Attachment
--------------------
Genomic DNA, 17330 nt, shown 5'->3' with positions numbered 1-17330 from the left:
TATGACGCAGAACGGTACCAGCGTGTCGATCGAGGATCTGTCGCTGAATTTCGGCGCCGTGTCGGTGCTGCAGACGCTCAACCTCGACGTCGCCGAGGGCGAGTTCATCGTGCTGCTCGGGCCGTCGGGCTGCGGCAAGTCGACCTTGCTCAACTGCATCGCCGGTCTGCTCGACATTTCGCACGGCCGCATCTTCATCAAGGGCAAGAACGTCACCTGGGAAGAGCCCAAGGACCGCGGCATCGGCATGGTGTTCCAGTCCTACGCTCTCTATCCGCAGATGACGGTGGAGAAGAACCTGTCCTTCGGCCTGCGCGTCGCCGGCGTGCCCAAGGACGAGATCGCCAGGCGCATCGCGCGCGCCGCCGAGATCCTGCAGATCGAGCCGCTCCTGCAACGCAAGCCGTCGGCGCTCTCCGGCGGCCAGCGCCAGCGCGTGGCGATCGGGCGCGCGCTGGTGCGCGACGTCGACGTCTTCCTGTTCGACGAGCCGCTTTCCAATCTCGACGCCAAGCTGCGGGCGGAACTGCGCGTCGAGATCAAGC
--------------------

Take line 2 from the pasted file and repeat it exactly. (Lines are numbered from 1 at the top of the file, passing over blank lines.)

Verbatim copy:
TATGACGCAGAACGGTACCAGCGTGTCGATCGAGGATCTGTCGCTGAATTTCGGCGCCGTGTCGGTGCTGCAGACGCTCAACCTCGACGTCGCCGAGGGCGAGTTCATCGTGCTGCTCGGGCCGTCGGGCTGCGGCAAGTCGACCTTGCTCAACTGCATCGCCGGTCTGCTCGACATTTCGCACGGCCGCATCTTCATCAAGGGCAAGAACGTCACCTGGGAAGAGCCCAAGGACCGCGGCATCGGCATGGTGTTCCAGTCCTACGCTCTCTATCCGCAGATGACGGTGGAGAAGAACCTGTCCTTCGGCCTGCGCGTCGCCGGCGTGCCCAAGGACGAGATCGCCAGGCGCATCGCGCGCGCCGCCGAGATCCTGCAGATCGAGCCGCTCCTGCAACGCAAGCCGTCGGCGCTCTCCGGCGGCCAGCGCCAGCGCGTGGCGATCGGGCGCGCGCTGGTGCGCGACGTCGACGTCTTCCTGTTCGACGAGCCGCTTTCCAATCTCGACGCCAAGCTGCGGGCGGAACTGCGCGTCGAGATCAAGC